What I fear is that without a concerted effort to first lure the best user-focused content (that is, the big brand label apps) to the platform, to develop a big and vibrant user-base, the app ecosystem of FirefoxOS may struggle in the same way that webOS did: the catch-22 that developers won't spend time building for it if the users aren't there, even if they want to, because the business folks can't justify it.
This is not a build it and they will come scenario, much as we developers might like to believe. If developers build a mobile OS that's really philosophically attractive to other developers, but my kids can't play Angry Birds and my wife can't sync her exercise tracker and my grandpa can't play his satellite radio channels... then FirefoxOS won't make much of a dent beyond us webdev geeks.
I want for some company with deep pockets and a vested interest in the advancement of this platform to subsidize the development of several dozen big brand apps for the platform. Make it so lucrative that it's impossible for some brand to refuse to build for FirefoxOS. And those apps have to be as good or better quality as their Android or iOS counterparts. We have to break the catch-22 by bringing the users first, so that developers will not only love the theory of a web-platform OS, but they'll have the business excuse to actually spend time building for it!
And oh yeah, as one conference audience member recently said so astutely, there's gotta be a gold FirefoxOS device. That's a must!
When we started as web developers, browser support for given features was crazy. Each browser was implementing their own APIs and we were adding "best if used in" text on websites. A decade on, how do you feel about the browser landscape?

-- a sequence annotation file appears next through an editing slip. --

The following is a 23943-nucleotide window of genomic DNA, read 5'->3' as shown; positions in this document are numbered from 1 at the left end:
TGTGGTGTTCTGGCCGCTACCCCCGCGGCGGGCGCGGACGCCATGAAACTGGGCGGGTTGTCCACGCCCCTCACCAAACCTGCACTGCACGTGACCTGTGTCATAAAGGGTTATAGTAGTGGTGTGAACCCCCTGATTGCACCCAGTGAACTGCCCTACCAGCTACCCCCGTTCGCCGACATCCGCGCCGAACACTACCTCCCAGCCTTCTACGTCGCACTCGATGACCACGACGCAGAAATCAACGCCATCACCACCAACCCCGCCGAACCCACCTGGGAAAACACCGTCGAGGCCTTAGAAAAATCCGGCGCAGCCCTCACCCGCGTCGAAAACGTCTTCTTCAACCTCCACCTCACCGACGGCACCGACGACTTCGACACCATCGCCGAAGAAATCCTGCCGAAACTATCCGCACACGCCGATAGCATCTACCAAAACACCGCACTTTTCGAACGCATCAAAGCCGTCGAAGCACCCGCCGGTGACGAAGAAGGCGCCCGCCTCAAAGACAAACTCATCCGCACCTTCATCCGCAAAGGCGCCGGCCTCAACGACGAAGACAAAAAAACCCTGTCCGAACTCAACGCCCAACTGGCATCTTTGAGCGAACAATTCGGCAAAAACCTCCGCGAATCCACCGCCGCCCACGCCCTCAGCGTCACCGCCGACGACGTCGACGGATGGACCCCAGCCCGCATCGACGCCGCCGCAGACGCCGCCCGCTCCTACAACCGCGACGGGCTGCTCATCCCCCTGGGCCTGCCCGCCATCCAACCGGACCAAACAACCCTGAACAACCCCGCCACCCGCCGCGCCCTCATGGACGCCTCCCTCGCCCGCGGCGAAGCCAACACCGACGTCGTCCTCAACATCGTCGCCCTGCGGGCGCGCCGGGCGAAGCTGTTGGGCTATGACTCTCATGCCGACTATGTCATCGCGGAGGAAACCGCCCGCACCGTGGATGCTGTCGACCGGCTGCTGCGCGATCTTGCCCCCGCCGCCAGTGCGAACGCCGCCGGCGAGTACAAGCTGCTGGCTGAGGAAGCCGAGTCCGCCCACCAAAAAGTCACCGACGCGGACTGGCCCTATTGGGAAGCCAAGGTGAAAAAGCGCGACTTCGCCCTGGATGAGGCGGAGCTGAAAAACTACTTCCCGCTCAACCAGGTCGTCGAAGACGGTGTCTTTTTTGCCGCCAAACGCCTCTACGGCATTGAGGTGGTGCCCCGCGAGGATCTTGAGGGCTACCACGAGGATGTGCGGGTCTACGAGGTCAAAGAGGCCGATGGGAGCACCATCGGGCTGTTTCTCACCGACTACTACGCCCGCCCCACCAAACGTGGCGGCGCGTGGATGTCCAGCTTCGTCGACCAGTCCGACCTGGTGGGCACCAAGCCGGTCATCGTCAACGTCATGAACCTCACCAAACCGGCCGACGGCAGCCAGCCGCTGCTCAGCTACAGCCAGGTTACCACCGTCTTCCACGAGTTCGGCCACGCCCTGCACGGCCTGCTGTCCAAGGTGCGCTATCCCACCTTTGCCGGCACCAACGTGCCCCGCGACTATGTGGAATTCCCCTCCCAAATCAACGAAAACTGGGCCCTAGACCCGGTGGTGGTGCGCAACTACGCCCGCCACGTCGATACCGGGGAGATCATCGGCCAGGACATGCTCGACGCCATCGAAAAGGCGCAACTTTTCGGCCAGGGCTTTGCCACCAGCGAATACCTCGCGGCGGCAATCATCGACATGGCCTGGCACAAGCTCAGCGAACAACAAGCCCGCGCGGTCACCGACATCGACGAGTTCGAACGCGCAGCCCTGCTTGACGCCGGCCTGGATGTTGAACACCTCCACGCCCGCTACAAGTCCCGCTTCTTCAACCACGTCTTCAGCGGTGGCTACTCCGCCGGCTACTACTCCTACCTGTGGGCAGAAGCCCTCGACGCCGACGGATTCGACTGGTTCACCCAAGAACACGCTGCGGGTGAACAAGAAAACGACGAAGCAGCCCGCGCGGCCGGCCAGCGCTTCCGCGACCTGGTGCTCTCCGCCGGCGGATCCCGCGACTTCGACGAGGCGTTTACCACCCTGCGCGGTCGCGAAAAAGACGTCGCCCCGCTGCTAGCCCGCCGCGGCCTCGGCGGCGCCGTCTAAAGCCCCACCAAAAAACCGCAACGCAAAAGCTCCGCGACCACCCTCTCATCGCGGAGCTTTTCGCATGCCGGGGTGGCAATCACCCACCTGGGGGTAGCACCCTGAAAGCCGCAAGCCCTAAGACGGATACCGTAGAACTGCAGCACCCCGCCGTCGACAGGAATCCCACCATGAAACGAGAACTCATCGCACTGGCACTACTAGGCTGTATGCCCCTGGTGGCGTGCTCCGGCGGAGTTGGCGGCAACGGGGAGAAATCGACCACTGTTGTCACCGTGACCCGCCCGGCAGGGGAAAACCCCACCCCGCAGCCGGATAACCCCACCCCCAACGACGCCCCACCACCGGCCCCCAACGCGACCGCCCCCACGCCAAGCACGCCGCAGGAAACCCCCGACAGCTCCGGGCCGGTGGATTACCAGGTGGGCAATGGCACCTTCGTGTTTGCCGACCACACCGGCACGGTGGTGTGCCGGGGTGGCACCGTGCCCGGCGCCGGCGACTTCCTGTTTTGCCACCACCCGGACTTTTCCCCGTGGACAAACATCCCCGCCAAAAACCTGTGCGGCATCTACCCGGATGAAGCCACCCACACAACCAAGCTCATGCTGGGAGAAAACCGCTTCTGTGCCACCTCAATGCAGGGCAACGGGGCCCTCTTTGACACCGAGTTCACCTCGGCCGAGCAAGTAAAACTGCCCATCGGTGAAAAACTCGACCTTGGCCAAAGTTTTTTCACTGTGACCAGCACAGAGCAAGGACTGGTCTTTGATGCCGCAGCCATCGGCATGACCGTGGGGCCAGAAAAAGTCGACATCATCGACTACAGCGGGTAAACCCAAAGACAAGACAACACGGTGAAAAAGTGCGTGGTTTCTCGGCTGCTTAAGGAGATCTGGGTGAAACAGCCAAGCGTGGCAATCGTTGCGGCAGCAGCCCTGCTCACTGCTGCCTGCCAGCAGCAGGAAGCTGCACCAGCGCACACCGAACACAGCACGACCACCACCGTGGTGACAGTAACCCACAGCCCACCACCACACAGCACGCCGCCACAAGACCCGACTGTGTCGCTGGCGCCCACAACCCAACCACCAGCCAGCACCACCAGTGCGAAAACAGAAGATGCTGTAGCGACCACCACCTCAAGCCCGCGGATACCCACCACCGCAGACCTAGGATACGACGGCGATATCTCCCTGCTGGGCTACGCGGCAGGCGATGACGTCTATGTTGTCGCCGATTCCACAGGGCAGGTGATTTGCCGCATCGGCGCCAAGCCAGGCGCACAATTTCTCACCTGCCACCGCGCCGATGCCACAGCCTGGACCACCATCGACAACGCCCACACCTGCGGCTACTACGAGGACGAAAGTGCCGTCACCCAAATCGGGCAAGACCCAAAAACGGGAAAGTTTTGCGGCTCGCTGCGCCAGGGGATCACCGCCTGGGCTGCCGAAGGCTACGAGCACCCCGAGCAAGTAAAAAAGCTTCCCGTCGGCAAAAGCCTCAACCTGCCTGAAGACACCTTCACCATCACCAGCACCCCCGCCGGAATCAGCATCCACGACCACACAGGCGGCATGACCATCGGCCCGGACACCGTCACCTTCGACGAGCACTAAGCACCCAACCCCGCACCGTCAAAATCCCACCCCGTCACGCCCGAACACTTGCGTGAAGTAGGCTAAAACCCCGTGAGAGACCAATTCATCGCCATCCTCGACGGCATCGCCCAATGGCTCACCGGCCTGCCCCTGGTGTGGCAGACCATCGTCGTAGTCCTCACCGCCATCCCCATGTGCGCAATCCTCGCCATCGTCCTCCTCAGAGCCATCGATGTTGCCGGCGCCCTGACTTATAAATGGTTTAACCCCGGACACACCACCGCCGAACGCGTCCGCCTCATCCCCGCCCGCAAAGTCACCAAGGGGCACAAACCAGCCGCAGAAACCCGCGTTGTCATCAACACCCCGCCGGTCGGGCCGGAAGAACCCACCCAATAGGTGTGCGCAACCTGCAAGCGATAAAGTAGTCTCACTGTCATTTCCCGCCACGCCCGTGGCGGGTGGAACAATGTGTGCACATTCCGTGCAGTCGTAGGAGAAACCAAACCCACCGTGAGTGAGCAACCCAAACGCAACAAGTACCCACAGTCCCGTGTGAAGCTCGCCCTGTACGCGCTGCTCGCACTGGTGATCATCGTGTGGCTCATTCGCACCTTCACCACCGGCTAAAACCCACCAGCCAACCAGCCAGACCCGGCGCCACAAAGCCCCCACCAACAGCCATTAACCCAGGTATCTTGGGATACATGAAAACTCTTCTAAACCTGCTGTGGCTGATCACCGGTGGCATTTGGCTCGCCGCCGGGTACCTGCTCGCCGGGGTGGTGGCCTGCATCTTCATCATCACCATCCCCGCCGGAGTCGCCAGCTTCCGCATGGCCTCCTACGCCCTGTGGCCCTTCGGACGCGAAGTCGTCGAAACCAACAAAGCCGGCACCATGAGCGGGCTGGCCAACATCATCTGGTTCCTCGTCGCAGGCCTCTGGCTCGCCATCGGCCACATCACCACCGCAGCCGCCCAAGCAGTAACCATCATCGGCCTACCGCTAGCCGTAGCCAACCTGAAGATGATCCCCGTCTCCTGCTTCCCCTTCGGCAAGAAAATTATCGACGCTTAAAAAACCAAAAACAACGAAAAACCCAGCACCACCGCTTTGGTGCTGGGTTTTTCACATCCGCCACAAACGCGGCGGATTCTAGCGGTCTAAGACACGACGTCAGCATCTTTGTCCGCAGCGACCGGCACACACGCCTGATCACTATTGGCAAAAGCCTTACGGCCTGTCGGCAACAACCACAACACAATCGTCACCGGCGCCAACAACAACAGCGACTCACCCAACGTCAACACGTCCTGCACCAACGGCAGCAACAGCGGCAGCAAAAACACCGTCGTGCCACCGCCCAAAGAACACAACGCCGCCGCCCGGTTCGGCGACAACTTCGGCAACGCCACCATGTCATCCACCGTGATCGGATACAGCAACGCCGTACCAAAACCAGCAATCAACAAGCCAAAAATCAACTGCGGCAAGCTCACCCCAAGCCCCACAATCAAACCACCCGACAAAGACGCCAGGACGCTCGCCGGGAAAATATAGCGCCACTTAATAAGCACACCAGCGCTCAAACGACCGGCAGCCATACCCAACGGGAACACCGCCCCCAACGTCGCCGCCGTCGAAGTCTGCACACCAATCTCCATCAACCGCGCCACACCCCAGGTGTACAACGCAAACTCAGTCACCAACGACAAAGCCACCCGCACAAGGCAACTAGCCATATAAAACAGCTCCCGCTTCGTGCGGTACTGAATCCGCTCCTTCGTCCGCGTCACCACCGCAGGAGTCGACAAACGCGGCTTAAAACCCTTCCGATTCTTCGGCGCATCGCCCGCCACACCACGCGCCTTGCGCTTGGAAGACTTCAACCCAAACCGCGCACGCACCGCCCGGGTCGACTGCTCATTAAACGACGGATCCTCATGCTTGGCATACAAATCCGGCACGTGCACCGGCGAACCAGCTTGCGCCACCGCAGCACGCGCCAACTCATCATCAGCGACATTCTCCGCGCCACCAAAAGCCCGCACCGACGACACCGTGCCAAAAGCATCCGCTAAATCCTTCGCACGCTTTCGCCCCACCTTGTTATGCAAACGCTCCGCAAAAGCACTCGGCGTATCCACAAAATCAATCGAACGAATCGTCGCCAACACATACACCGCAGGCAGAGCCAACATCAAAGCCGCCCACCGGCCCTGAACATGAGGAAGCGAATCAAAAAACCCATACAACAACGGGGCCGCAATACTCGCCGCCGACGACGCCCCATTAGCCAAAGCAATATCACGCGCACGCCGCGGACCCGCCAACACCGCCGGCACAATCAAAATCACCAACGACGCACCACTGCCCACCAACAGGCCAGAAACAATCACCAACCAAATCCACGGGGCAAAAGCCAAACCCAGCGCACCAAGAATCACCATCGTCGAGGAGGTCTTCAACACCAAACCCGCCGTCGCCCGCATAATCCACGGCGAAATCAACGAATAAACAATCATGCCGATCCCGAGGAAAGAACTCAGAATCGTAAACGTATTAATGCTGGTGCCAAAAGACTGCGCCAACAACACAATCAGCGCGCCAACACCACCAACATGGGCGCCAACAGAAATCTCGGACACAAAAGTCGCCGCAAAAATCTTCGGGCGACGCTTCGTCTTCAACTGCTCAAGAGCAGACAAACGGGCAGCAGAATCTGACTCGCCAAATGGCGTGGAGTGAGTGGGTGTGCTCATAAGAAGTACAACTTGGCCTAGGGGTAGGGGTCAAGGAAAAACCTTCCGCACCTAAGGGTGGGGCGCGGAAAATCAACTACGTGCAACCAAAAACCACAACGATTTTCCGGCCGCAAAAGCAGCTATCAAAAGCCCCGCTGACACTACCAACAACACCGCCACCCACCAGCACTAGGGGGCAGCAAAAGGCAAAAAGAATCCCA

The browser landscape is in good shape. That's not the issue. Developers are still in some sort of drunken hang-over from the IE6 days and refuse to let go of the obsession over browser version support. They can't see the version is an arbitrary marketing label. They only recently started trying to feature-detect, and we've still got the unfortunate legacy of hundreds of millions of lines of non-feature-detected code hanging around. That's gonna take a long time to retire.
But more importantly, we as developers let others who don't understand our platform dictate to us false premises like "the site/app has to look, feel, and behave identically in all browsers and versions". This is as toxic lie and misdirection of the web platform as there could possibly be. It's wasting untold amounts of developer talent trying to back-fill functionality/UX into older browsers. I feel like any other software discipline would laugh at us for such folly.
We have to stop developing 10 years in the rear-view mirror, and instead embrace where the platform is, and where it's headed. We have to embrace and celebrate the diversity of web experience across browsers and devices. We have to learn to delight users with what the web can do, rather than entertain foolish notions of "backwards compatibility" by hacking old browsers into faked conformity. We've got to fight for user democracy — the user has the right to choose which browser they want to use to experience the web — instead of thinking we as developers have the right to dictate their experience.
And most of all, we need to grow the confidence and nerve to push back on our clients and bosses and marketing departments when they try to feed us these lies veiled as "requirements". We have to have the courage to refuse, and walk away, when someone tries to force such platform regression. The web is where it's at now and where it's headed, not where it was a decade ago. Hear more about why I say "Browser Versions Are Dead".
LABjs was perhaps one of the first widely deployed general (non-framework) script loaders. But it didn't start out that way. I accidentally fell into that position. I built LABjs as an experiment for an employer implementing a SPA-type app, needing the ability to dynamically load scripts. Somewhere along the way, it actually became a great way to optimize not only dynamic loading but also initial page-load loading.